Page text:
The complete narrow gauge locomotive, ready for the road, weighs 91 tons 11 cwt. It can haul loads of 170 tons up a gradient of 1 in 25 at 6 miles per hour.

The waters of Lake Nyanza are reached at Port Florence, where a prosperous town has grown around the terminus. By the Uganda line the fresh and salt waters are brought within 584 miles of each other. The port, at an elevation of 3,650 feet, has a healthy situation, and is developing rapidly, owing to the growth of the steamship traffic upon the lake. These vessels, built in Great Britain, were shipped in pieces to the shores of this inland sea, where a shipyard was extemporised to permit of the reassembling of the parts. The first vessel was commissioned before the railway was built, and the sections had to be transported overland - an undertaking which offered a pretty problem to the engineer entrusted with the task; but the successive steamers were sent up in pieces over the railway.

By the time the shores of the Lake Nyanza were linked by rail to the seaboard £5,500,000 had been expended. Only about half of this amount, however, went into actual work, the other half practically being spent upon freight. By the time the various materials were landed at Mombasa they had doubled in value.

As may be recognised from the fact that the line has to climb to an altitude of 8,350 feet in the 491 miles out of Mombasa, westbound traffic - that is, imports - is costly to operate. But Uganda is such a promising and highly fertile country that within the course of a few years the export traffic should be in overwhelming preponderance. Seeing that the run to the coast for the greater part of the distance is downhill, the demand upon the locomotive effort in this case is not very heavy. Still, the westbound traffic is certain to be the heaviest for many years to come, and accordingly the railway has introduced the most powerful locomotive effort possible. The latest engine is an articulated compound 0-6-6-0 Mallet, built by the North British Locomotive Company, Limited, of Glasgow. This engine has been devised to haul a load of 170 tons up a long gradient of 1 in 25 at 6 miles, and a load of 200 tons up a bank of 1 in 40 at 12 miles per hour, and in each case round curves of 337 feet radius.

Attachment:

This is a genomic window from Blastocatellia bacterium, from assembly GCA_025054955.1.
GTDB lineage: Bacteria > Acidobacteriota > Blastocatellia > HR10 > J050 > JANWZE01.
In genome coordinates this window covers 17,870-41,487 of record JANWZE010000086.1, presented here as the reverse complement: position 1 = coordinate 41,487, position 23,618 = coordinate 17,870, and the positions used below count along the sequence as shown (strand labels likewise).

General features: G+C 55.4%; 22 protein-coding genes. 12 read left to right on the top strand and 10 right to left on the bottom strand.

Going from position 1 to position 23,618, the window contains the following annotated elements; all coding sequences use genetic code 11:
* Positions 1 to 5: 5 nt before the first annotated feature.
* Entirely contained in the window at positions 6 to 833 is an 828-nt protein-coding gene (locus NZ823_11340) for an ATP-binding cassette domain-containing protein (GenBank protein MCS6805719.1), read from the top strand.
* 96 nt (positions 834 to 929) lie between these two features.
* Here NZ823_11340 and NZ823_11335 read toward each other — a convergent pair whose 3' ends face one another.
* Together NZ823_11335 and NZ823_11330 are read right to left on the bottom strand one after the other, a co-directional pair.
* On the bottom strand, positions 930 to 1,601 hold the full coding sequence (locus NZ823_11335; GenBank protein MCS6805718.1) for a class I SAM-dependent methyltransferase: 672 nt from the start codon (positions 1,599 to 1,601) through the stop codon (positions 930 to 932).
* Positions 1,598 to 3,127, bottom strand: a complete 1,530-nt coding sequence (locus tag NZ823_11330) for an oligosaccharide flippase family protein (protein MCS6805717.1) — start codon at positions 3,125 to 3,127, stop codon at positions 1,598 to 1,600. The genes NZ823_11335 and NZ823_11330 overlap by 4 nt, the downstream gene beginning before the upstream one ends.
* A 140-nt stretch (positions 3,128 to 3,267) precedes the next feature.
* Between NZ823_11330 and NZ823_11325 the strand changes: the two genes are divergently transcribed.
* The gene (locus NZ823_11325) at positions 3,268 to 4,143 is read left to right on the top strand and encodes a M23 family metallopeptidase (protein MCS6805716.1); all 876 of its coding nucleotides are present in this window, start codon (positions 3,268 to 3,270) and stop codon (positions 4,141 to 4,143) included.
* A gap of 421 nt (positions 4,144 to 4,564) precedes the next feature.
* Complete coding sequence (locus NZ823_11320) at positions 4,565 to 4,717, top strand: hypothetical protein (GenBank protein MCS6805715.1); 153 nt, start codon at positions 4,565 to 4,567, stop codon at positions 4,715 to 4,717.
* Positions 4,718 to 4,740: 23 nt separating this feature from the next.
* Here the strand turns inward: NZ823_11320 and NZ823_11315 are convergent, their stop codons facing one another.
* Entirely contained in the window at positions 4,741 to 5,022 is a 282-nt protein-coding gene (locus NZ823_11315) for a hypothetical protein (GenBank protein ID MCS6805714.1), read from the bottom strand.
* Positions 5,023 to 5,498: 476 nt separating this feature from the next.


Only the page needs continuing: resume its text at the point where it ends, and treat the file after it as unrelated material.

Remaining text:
The locomotive has an over-all length of 62 feet 2⅝ inches, the total wheel base of engine and tender being 48 feet 7 inches. The forward low-pressure cylinders have a diameter of 24¼ inches, while that of the high-pressure cylinders is 15½ inches, the stroke in each case being 20 inches. The driving wheels have a diameter of 39 inches. The rigid wheel base is 8 feet 3 inches; the total wheel base of engine 24 feet 3 inches. The boiler tubes have 1,398 square feet of heating surface, while that of the fire-box is 115 square feet, representing an aggregate heating surface of 1,513 square feet. The fire-grate area is 33 square feet. The working pressure of the steam is 180 pounds per square inch. The weight of the engine in working order is 59 tons 17 cwt., the whole of which is available for adhesion. The tender has a water tank capacity of 2,000 gallons, with a fuel space of 270 cubic feet, and in loaded condition weighs 31 tons 14 cwt. - a total weight of 91 tons 11 cwt. for the complete locomotive.

From the financial point of view the railway has proved a unique success. Rates are comparatively low, the third class passenger being carried for less than ½d. per mile, while goods are carried at about 2d. per ton-mile. The traffic upon the line has exceeded the most sanguine anticipations, and the results have astonished the most enthusiastic supporters of the enterprise. During 1910-11 the revenue aggregated £300,116, while the expenditure was only £201,596, leaving a surplus of £98,520, representing 1·6 per cent. The present service comprises four passenger trains per week in each direction, while the fares for the round journey between termini are £10 19s. return first class, and one half of this rate second class, representing about 2·25d. first class and 1·12d. second class, per mile. Sleeping-cars are provided, although passengers have to take their own bedding; and whilst refreshments are obtainable at certain stations, the passenger is wise if he stocks himself for the trip. The journey from Mombasa to the Lake occupies about forty-eight hours - a striking contrast to the four months’ painful, weary and hazardous toil involved before the coming of the line. The construction of the Uganda Railway offers one of the most illuminating instances in the history of the railway in the complete subjugation of a hostile country, a great deal of which was terra incognita. In fact, so little was known about the land before the engineers arrived that while construction was in progress the surveyors were able to revise the route and to reduce the original location by about 100 miles.



[From Part 17 of Railway Wonders of the World by Frederick A. Talbot, 1913]

You can read more on “Pioneering in Nyasaland”, “Through Desert and Jungle” and “The Uganda Railway 1” on this website.